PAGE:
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TomTurtle

It was probably a decision made by an economist and higher-ups, not the developers or community managers. I don’t blame most of the developers because chances are, they had no choice in the matter and probably agree it’s bad but can’t really say anything about it.

And unfortunately, it’s not that ArenaNet doesn’t understand it’d be better to allow us the choice, they simply want to make more money and are testing the waters to see if they can pull it off or not. Companies are always pulling this kind of thing, pushing boundaries if possible.

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Mithrán S. Arkanere

$5 is NOT cheap for a skin. There’s people in the world who can eat for a week for that.

$0.20 is cheap for a skin. $1 average. $2 acceptable. $5? That’s the price of a skin pack. A bonus mission. A full armor set. An outfit that looks different for each race. But not a single skin.

Skoryy
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Skoryy

“I want items below cost.” And yet there are those who still wonder why publishers are turning more and more to the whales.

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Greaterdivinity

Do you know how much time and work goes into a lot of these skins? $5 for a skin is absolutely acceptable, and very much on the cheaper end of things as many MMO’s generally charge far more ($10-20).

If you’re in a part of the world where $5 feeds you for a week, somehow I doubt you’re playing a modern MMORPG online, you’ve got more pressing concerns like day-to-day survival. These are luxuries (online games), and skins are added luxuries on top of that.

Line
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Line

It’s not the worst, but it might be the worst time to put in those lockboxes, right after everyone else gets shit on because of those mechanics.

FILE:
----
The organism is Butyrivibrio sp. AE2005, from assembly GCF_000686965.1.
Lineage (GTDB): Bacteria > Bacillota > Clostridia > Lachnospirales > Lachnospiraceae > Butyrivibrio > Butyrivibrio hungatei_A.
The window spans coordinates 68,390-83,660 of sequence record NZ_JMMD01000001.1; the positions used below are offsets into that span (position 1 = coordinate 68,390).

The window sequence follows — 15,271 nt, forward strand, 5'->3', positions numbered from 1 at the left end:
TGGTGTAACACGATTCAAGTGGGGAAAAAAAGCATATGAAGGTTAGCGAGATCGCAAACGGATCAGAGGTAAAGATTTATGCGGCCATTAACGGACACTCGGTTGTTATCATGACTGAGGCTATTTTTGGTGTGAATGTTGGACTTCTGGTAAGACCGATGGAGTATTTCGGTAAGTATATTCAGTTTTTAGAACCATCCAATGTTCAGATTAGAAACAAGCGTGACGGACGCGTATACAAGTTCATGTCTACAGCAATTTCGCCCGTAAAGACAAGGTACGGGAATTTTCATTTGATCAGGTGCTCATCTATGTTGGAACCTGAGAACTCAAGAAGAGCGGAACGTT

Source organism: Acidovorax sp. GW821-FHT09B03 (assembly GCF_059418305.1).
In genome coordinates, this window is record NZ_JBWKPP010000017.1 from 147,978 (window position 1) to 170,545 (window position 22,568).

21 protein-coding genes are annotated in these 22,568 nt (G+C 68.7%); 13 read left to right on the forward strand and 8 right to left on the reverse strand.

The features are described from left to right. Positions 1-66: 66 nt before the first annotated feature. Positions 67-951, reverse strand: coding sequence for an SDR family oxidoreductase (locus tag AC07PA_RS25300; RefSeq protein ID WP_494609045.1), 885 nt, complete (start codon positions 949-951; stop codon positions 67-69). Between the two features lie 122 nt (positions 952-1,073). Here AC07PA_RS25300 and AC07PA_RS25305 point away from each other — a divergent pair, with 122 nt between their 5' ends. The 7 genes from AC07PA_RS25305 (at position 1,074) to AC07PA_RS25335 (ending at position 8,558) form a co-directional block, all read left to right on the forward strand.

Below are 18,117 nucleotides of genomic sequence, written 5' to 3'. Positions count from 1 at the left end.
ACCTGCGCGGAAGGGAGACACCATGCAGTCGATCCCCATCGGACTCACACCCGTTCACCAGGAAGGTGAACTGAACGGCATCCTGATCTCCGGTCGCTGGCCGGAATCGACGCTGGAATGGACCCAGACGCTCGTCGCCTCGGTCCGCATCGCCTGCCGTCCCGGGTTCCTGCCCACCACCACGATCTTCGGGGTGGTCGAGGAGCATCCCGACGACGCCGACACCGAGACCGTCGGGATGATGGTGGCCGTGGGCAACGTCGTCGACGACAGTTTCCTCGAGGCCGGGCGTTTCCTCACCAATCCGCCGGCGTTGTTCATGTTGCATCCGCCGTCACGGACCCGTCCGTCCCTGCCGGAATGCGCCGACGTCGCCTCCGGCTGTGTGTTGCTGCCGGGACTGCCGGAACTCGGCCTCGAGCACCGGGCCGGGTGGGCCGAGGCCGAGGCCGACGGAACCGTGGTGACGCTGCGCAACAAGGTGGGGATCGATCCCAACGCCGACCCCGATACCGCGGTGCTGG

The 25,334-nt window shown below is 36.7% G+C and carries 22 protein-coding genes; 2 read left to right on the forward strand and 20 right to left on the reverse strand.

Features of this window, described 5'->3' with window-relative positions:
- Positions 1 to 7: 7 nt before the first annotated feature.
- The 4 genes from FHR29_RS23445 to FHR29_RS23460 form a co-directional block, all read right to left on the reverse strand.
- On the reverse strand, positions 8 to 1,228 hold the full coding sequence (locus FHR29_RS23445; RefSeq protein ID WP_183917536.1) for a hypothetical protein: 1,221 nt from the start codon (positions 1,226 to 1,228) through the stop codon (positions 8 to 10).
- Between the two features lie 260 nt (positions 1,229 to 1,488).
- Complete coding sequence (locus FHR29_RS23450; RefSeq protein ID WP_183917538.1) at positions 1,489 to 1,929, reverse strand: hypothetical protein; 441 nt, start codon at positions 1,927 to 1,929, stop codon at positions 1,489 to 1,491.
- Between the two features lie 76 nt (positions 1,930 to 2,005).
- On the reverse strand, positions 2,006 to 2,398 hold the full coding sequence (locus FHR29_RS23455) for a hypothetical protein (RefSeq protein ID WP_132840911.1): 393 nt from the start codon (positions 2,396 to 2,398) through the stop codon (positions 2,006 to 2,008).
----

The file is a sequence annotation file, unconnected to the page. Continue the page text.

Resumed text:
That’s ton of negative press for absolutely no reason.

And of course, the easiest way out of that was to put a direct buy option (for more money certainly, the budget $5 for a random guaranteed mount is an acceptable price, I think).
The other way would be to let them be a consumable to be sold on the auction house. Wouldn’t be too different from the rest of their lockboxes, but damn if that isn’t helping the lack of rewards ingame.

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peor togs

I still play but dang… Cold, anet, cold!

My respect of anet dropped b a factor of 10.

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Ben Stone

I’m far more likely to drop cash on a guaranteed item. In fact I can’t remember ever paying for a lockbox or random chance at an item. That being said, it is a game with no monthly fee, this isn’t an essential power item, and you do get something each time.

Back when I played I complained that there was nothing interesting to actually drop money on in GW2, the cash shop was terrible and dull. This looks like a nice money maker for them, so well done.

miol
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miol

That being said, it is a game with no monthly fee, this isn’t an essential power item, and you do get something each time.

But since this game is being called Fashion Wars, new skins are actually one of the few metas of it!

And asking to farm ~3120 gold in that limited time of its sale, while at the same time asking for another ~1800 gold every few weeks for the next time-limited exclusive skin of the other lockbox system (IF you’re lucky enough), is simply a tall order by ArenaNet! It’s slowly but surely getting out of hand!

Btw, that’s ~$190 total, for people who wants to “play” that meta with their wallets, if someone cares!

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rafael12104

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rafael12104
kofteburger
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kofteburger
Skoryy
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Skoryy

I also agree.

That said, Take Two’s quarterly report came out and they stated that 48%(!) of all revenue came from ‘recurrent consumer spending’. I.e. microtransactions and lootboxes. As a bank robber once famously said, “That’s where the money’s at.”